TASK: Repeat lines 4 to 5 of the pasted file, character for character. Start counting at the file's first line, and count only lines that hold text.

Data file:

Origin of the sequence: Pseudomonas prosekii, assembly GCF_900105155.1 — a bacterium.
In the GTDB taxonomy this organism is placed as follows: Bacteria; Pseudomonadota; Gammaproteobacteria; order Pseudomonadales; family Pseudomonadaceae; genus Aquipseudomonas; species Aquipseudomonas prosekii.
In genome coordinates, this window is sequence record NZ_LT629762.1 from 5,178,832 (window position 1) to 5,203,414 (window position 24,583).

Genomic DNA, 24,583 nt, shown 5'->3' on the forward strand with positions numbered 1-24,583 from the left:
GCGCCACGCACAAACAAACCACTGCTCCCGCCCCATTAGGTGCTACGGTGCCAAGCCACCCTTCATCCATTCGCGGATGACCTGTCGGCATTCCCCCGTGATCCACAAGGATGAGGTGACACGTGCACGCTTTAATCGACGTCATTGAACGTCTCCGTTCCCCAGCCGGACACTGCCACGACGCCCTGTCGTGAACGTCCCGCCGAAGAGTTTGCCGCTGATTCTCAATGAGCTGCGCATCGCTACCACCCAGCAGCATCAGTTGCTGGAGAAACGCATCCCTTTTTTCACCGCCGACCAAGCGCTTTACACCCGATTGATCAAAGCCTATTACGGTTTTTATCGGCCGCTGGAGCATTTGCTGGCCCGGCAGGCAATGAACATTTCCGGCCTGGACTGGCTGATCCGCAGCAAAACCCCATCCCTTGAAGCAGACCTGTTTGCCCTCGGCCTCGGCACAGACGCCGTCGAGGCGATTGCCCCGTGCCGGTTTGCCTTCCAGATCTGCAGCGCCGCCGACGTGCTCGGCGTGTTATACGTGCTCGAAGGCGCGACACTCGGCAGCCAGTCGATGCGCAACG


Genomic DNA, 24,583 nt, shown 5'->3' on the forward strand with positions numbered 1-24,583 from the left:
GCGCCACGCACAAACAAACCACTGCTCCCGCCCCATTAGGTGCTACGGTGCCAAGCCACCCTTCATCCATTCGCGGATGACCTGTCGGCATTCCCCCGTGATCCACAAGGATGAGGTGACACGTGCACGCTTTAATCGACGTCATTGAACGTCTCCGTTCCCCAGCCGGACACTGCCACGACGCCCTGTCGTGAACGTCCCGCCGAAGAGTTTGCCGCTGATTCTCAATGAGCTGCGCATCGCTACCACCCAGCAGCATCAGTTGCTGGAGAAACGCATCCCTTTTTTCACCGCCGACCAAGCGCTTTACACCCGATTGATCAAAGCCTATTACGGTTTTTATCGGCCGCTGGAGCATTTGCTGGCCCGGCAGGCAATGAACATTTCCGGCCTGGACTGGCTGATCCGCAGCAAAACCCCATCCCTTGAAGCAGACCTGTTTGCCCTCGGCCTCGGCACAGACGCCGTCGAGGCGATTGCCCCGTGCCGGTTTGCCTTCCAGATCTGCAGCGCCGCCGACGTGCTCGGCGTGTTATACGTGCTCGAAGGCGCGACACTCGGCAGCCAGTCGATGCGCAACG